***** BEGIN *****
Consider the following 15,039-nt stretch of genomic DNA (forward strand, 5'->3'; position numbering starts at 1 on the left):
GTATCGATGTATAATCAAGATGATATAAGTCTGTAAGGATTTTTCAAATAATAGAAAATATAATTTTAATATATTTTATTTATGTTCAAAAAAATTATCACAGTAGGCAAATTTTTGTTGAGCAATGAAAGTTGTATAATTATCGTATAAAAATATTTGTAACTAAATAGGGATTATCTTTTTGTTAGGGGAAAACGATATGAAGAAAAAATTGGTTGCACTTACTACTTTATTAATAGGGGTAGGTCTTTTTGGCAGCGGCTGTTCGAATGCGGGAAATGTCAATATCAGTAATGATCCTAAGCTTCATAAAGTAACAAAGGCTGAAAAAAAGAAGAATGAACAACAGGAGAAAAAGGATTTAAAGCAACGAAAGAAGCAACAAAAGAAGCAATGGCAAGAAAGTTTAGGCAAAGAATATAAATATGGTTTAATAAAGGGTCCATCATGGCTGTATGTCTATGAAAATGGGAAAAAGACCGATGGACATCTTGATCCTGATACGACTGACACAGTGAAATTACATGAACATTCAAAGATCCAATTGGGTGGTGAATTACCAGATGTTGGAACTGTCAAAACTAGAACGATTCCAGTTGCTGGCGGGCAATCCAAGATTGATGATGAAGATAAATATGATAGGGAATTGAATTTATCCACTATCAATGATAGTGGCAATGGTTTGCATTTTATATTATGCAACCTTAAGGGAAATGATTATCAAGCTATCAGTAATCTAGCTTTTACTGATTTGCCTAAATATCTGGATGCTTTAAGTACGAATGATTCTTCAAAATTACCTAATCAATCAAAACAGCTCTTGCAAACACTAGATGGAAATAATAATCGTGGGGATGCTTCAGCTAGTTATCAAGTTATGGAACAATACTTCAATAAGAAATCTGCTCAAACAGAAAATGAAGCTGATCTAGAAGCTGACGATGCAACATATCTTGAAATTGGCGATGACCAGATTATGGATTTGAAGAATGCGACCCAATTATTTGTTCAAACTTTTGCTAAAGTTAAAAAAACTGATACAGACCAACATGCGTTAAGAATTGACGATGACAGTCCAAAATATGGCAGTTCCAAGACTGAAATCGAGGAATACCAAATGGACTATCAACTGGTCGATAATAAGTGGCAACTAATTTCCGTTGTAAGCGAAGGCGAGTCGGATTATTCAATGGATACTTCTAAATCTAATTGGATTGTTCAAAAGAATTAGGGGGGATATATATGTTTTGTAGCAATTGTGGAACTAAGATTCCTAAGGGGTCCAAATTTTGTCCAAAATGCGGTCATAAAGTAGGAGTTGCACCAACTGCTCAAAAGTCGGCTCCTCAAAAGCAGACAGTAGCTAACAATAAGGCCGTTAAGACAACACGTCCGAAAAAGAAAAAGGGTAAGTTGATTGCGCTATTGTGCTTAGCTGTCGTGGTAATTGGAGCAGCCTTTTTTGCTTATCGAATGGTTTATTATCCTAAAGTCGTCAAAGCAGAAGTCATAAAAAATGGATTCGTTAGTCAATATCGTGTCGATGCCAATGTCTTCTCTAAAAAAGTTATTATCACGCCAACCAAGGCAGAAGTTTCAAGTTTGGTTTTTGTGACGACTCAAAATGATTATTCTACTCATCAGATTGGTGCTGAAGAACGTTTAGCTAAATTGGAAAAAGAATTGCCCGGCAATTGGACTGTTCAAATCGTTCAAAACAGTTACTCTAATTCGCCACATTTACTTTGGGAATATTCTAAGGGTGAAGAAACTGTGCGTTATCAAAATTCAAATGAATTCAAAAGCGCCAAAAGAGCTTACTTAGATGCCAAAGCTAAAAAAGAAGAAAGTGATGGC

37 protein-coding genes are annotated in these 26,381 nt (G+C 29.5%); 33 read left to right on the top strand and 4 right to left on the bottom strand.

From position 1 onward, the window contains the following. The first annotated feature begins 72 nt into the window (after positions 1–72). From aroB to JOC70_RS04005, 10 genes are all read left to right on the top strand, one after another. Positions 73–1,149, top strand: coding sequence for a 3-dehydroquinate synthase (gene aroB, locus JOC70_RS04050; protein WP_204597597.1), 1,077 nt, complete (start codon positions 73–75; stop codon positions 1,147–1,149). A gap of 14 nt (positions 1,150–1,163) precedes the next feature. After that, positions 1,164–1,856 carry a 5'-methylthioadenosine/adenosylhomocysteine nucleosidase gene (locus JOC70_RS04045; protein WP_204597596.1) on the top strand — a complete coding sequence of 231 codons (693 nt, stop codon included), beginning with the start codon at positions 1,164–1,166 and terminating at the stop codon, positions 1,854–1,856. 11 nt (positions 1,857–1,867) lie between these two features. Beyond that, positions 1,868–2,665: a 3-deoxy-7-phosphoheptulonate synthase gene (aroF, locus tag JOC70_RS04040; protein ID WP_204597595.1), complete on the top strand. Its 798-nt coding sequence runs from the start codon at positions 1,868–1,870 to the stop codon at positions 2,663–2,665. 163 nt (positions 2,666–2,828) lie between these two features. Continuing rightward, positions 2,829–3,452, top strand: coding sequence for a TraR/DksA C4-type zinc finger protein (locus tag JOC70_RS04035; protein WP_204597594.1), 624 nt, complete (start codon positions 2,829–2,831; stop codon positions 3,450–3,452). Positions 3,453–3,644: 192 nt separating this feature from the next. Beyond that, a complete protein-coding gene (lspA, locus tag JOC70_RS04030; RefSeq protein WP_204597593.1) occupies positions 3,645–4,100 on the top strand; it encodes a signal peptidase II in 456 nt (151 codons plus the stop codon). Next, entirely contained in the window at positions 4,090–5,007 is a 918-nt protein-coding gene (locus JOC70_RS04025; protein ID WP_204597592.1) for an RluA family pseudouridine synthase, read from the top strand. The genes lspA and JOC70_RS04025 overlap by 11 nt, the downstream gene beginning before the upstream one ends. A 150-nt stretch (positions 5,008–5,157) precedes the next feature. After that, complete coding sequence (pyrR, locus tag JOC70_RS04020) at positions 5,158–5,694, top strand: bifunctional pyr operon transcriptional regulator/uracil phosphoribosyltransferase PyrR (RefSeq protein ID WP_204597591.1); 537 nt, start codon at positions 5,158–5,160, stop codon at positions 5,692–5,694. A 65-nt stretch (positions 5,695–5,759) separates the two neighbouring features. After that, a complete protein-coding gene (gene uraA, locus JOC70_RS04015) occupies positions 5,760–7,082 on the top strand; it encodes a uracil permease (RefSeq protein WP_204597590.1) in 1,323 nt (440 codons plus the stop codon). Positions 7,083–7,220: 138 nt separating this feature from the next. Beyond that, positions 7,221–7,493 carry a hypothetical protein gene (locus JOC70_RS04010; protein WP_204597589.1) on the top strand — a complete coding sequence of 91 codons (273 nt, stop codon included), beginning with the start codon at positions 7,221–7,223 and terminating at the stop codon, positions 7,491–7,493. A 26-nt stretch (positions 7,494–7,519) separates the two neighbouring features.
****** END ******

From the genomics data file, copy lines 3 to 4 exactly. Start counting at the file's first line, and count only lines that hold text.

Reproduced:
37 protein-coding genes are annotated in these 26,381 nt (G+C 29.5%); 33 read left to right on the top strand and 4 right to left on the bottom strand.

From position 1 onward, the window contains the following. The first annotated feature begins 72 nt into the window (after positions 1–72). From aroB to JOC70_RS04005, 10 genes are all read left to right on the top strand, one after another. Positions 73–1,149, top strand: coding sequence for a 3-dehydroquinate synthase (gene aroB, locus JOC70_RS04050; protein WP_204597597.1), 1,077 nt, complete (start codon positions 73–75; stop codon positions 1,147–1,149). A gap of 14 nt (positions 1,150–1,163) precedes the next feature. After that, positions 1,164–1,856 carry a 5'-methylthioadenosine/adenosylhomocysteine nucleosidase gene (locus JOC70_RS04045; protein WP_204597596.1) on the top strand — a complete coding sequence of 231 codons (693 nt, stop codon included), beginning with the start codon at positions 1,164–1,166 and terminating at the stop codon, positions 1,854–1,856. 11 nt (positions 1,857–1,867) lie between these two features. Beyond that, positions 1,868–2,665: a 3-deoxy-7-phosphoheptulonate synthase gene (aroF, locus tag JOC70_RS04040; protein ID WP_204597595.1), complete on the top strand. Its 798-nt coding sequence runs from the start codon at positions 1,868–1,870 to the stop codon at positions 2,663–2,665. 163 nt (positions 2,666–2,828) lie between these two features. Continuing rightward, positions 2,829–3,452, top strand: coding sequence for a TraR/DksA C4-type zinc finger protein (locus tag JOC70_RS04035; protein WP_204597594.1), 624 nt, complete (start codon positions 2,829–2,831; stop codon positions 3,450–3,452). Positions 3,453–3,644: 192 nt separating this feature from the next. Beyond that, a complete protein-coding gene (lspA, locus tag JOC70_RS04030; RefSeq protein WP_204597593.1) occupies positions 3,645–4,100 on the top strand; it encodes a signal peptidase II in 456 nt (151 codons plus the stop codon). Next, entirely contained in the window at positions 4,090–5,007 is a 918-nt protein-coding gene (locus JOC70_RS04025; protein ID WP_204597592.1) for an RluA family pseudouridine synthase, read from the top strand. The genes lspA and JOC70_RS04025 overlap by 11 nt, the downstream gene beginning before the upstream one ends. A 150-nt stretch (positions 5,008–5,157) precedes the next feature. After that, complete coding sequence (pyrR, locus tag JOC70_RS04020) at positions 5,158–5,694, top strand: bifunctional pyr operon transcriptional regulator/uracil phosphoribosyltransferase PyrR (RefSeq protein ID WP_204597591.1); 537 nt, start codon at positions 5,158–5,160, stop codon at positions 5,692–5,694. A 65-nt stretch (positions 5,695–5,759) separates the two neighbouring features. After that, a complete protein-coding gene (gene uraA, locus JOC70_RS04015) occupies positions 5,760–7,082 on the top strand; it encodes a uracil permease (RefSeq protein WP_204597590.1) in 1,323 nt (440 codons plus the stop codon). Positions 7,083–7,220: 138 nt separating this feature from the next. Beyond that, positions 7,221–7,493 carry a hypothetical protein gene (locus JOC70_RS04010; protein WP_204597589.1) on the top strand — a complete coding sequence of 91 codons (273 nt, stop codon included), beginning with the start codon at positions 7,221–7,223 and terminating at the stop codon, positions 7,491–7,493. A 26-nt stretch (positions 7,494–7,519) separates the two neighbouring features.